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Guest Post: Chris Evans on Majoring in Art History

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One of the most frequent questions a college student is asked is, “What is your major? Now for me, this conversation would go one of two ways.

Conversation 1:

Person: “So, what are you majoring in?”
Me: “Art History.”

*pause where person would have to determine whether or not I was serious*

Person: “Oh. So, what are you going to do with that
Me: “Go to dental school.”

*person laughs, thinking I’m joking, then they realize I’m not.*

Person: “How does that work?”

Quite well actually.

Conversation 2:

Person: “So, what do you want to do?” (as in, with my future.)
Me: “I am planning on becoming a dentist.”
Person: “So, what’s your major? Biology? Chemistry?”
Me: “No, actually. I am majoring in Art History.”
Person: “Oh. That’s fun.

Yes, it is. But that isn’t the reason I chose Art History as my major. It seemed that I often had a hard time explaining my seemingly conflicting choices of career and undergraduate major, but to me, they were never conflicting in the slightest.

The most important aspect of a major is learning to think. I could have majored in a science and spent most of my undergraduate time memorizing facts for a test and then forgotten those facts shortly thereafter. But, in the study of art history, I learned how to analyze. I learned how to organize and present my thoughts. I learned how to make coherent arguments based on evidence. These skills, the skills of learning and assimilating knowledge, rather than just rote memorization, have been more beneficial to me since my time at BYU than anything else could have been in my undergraduate education.

As most college graduates can attest, the actual facts and figures that you spend hours memorizing for exams are quickly lost to time. But, if you approach your education with the goal of learning to reason, think, and observe you will truly gain an education worth obtaining. This will be an education that will benefit you no matter what field you go in to.

From my experience, majoring in Art History was the perfect discipline to cultivate those skills, and more students should consider this field of study in preparation for all manner of graduate programs and career fields, from law to dentistry to medicine to business and more.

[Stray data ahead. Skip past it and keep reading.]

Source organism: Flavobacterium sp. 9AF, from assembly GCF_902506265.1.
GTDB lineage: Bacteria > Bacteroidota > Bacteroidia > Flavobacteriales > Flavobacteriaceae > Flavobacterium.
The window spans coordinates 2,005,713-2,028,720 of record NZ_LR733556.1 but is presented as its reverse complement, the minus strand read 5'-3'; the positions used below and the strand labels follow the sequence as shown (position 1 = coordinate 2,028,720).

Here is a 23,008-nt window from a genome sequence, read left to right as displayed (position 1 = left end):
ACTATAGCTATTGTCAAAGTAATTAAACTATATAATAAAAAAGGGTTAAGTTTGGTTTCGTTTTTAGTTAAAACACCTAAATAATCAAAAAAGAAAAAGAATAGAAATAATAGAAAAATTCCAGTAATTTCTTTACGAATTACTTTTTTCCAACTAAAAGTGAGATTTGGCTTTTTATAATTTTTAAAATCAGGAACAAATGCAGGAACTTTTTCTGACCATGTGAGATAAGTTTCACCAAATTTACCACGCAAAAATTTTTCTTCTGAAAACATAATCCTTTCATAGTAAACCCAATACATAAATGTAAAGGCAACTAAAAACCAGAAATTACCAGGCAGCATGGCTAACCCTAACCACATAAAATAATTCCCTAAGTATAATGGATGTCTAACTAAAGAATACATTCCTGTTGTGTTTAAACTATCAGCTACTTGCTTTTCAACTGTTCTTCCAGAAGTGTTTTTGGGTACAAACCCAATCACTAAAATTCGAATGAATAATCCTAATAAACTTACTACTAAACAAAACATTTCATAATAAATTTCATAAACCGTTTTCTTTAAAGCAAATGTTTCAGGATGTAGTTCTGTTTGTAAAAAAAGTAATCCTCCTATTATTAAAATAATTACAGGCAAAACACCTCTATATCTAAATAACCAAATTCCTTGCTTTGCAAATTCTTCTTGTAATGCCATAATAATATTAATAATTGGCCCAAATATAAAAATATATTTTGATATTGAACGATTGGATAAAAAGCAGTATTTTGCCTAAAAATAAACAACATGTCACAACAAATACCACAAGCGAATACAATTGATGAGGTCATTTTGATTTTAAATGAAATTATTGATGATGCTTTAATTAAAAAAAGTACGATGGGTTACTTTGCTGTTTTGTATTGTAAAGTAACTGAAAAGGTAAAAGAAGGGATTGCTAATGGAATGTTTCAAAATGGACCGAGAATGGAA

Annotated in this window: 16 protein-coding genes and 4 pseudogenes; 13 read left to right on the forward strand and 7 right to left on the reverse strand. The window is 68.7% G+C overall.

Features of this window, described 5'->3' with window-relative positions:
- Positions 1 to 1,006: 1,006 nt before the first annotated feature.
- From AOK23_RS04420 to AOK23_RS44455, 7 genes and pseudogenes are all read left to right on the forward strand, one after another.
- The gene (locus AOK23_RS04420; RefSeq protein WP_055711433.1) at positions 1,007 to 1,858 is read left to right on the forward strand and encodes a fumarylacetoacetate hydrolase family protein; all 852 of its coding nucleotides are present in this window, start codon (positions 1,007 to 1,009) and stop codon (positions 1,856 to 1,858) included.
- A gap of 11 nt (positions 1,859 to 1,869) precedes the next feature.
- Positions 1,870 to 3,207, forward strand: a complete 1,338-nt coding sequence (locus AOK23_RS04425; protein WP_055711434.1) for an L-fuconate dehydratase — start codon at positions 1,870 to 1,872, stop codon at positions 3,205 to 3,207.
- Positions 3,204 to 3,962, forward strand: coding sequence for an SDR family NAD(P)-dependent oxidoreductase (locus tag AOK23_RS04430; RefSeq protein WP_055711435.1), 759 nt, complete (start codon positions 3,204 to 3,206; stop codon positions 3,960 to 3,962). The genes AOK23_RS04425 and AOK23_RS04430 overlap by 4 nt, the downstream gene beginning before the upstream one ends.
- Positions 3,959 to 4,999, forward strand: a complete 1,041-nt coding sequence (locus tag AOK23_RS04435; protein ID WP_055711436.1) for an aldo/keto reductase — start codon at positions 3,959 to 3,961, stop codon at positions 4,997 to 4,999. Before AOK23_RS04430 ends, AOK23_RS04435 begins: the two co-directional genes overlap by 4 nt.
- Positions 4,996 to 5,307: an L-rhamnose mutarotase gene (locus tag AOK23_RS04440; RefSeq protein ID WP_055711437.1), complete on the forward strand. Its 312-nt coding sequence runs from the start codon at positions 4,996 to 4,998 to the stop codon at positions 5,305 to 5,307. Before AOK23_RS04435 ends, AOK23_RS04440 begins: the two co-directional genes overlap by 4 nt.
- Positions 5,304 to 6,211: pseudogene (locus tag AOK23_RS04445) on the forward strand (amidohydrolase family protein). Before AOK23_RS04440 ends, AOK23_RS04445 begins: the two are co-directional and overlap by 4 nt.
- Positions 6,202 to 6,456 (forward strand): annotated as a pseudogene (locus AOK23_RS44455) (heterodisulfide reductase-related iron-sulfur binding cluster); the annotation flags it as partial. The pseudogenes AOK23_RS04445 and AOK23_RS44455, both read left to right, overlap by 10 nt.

Conversation topic: What skills did the discipline of art history teach you that have benefited you in your future education or work experiences?

2 comments

1 Lauren Sargent { 08.11.13 at 5:22 pm }

I am so glad that I have come across this post. Six years ago, I graduated with BA in Art History. I would like to pursue a career in an arts field, or at least get a decent job outside of art history. Unfortunately, neither of these plans work out for me. So I decided to get a certificate in medical billing and start looking for a job in the medical field ( believe it or not, I’m still looking for a job even though I’m employed due to ourageously low salary, no benefits, and no advancement opportunities). But did I waste my time studying to get a major in Art History. Of course, not. As you pointed it out, Chris, art history major teached me the basic skills of communications, researching, analytical thinking, and researching. All these skills are just as useful in trying to decrease the number of unpaid claims from health insurance companies as they are at determining how Cezanne’s work influenced modernist, avant- garde artists, such as Picasso and Matisse. Now if only everyone to whom I talk to think that way instead of asking me “Why do you want to work here if you have a degree in art history?” Geesh, how annoying!

2 Trisha { 05.05.14 at 12:12 am }

There is a science to art history. Yet, I don’t see how that could ever connect with dentistry. I teach art history and it is my first love. I love writing fiction, but it isn’t as far away from art history as your love of teeth. I could never obsess over teeth, mine or other people’s, and then think, I am so happy I pursued that art history degree.

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